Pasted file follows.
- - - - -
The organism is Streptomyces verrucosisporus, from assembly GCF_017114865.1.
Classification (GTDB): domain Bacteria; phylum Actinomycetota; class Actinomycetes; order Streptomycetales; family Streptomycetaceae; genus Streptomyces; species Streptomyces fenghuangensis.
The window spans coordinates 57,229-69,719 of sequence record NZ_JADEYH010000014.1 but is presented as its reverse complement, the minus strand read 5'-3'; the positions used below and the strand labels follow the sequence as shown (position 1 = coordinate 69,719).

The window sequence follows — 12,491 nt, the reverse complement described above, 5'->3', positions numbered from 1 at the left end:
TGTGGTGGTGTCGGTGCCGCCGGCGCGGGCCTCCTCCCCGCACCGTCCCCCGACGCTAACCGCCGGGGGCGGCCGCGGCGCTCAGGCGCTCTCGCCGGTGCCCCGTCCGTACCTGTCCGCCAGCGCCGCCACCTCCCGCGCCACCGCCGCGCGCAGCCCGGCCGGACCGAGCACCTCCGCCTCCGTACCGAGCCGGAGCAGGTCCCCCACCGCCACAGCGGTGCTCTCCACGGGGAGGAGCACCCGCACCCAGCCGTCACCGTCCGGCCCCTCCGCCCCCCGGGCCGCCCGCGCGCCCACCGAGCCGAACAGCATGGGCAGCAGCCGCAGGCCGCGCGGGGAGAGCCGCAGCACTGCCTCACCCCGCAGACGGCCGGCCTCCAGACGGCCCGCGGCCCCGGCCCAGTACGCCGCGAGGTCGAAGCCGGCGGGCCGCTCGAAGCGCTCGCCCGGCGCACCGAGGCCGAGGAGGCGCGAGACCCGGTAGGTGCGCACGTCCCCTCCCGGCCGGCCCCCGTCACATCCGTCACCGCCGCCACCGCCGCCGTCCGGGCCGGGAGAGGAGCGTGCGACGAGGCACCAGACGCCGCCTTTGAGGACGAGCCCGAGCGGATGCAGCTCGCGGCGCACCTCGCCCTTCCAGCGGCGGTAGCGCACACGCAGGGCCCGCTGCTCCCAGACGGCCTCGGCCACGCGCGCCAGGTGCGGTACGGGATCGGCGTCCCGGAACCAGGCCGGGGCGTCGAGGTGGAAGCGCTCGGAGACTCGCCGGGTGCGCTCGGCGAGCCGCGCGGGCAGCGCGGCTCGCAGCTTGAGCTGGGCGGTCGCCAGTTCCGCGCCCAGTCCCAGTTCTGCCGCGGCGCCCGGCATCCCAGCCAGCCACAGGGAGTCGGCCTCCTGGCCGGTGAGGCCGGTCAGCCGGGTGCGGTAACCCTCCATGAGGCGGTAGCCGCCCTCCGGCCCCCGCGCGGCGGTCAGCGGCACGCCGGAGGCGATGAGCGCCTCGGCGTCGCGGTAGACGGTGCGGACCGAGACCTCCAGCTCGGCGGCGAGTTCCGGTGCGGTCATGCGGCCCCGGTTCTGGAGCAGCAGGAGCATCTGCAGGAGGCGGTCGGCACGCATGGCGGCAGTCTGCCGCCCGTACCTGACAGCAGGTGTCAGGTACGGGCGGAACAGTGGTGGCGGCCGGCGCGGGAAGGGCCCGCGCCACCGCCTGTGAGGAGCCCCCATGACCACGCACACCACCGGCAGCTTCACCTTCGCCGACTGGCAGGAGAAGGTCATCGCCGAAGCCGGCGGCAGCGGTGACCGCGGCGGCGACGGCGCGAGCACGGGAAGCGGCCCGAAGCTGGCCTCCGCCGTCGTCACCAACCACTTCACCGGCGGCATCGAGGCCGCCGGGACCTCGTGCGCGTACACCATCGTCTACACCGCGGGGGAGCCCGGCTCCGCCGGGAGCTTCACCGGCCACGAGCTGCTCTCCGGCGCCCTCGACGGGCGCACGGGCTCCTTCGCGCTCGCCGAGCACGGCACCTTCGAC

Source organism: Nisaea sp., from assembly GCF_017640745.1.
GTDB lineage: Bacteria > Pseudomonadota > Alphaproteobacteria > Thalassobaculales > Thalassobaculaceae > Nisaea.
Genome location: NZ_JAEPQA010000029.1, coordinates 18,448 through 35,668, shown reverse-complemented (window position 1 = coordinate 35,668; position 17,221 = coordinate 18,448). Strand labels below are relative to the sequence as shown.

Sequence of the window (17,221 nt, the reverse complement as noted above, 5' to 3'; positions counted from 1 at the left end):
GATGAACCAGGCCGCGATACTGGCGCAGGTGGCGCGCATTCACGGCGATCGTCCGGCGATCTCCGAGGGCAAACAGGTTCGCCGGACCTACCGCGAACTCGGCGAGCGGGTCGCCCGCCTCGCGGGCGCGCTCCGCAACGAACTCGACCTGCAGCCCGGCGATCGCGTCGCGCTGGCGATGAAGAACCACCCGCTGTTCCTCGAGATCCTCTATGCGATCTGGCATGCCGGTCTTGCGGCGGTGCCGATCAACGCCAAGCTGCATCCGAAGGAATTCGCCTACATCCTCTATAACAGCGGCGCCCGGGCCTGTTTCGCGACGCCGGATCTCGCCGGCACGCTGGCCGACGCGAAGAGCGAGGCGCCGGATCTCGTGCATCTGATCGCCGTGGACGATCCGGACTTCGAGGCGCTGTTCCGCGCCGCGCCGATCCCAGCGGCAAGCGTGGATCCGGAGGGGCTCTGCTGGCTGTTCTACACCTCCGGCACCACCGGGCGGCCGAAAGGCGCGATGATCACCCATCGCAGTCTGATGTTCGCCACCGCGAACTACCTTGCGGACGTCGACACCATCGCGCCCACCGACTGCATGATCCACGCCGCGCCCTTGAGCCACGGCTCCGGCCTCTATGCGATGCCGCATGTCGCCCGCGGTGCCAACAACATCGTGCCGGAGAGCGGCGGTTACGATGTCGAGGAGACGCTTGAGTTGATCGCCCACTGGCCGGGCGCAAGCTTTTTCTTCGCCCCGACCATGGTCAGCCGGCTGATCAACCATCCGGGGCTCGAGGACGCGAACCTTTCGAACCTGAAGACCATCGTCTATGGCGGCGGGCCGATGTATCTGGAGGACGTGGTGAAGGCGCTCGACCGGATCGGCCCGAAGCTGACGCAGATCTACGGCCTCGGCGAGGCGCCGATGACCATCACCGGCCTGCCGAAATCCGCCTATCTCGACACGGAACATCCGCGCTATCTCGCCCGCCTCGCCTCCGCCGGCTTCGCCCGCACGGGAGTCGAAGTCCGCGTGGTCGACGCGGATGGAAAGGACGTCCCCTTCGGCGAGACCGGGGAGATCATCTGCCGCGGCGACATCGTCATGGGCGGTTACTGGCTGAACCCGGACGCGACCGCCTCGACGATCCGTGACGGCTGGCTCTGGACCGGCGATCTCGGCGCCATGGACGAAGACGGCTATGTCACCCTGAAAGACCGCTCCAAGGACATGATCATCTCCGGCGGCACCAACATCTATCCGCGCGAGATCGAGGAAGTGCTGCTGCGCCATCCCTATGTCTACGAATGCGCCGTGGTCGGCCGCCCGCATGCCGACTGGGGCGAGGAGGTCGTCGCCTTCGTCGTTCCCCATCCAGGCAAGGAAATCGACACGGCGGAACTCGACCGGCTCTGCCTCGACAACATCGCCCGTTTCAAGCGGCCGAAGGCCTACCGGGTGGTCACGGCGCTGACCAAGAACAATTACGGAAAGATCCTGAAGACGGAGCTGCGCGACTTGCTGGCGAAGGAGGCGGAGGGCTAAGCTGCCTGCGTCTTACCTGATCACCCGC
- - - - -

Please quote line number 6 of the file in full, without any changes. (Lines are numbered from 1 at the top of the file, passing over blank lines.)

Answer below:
Source organism: Nisaea sp., from assembly GCF_017640745.1.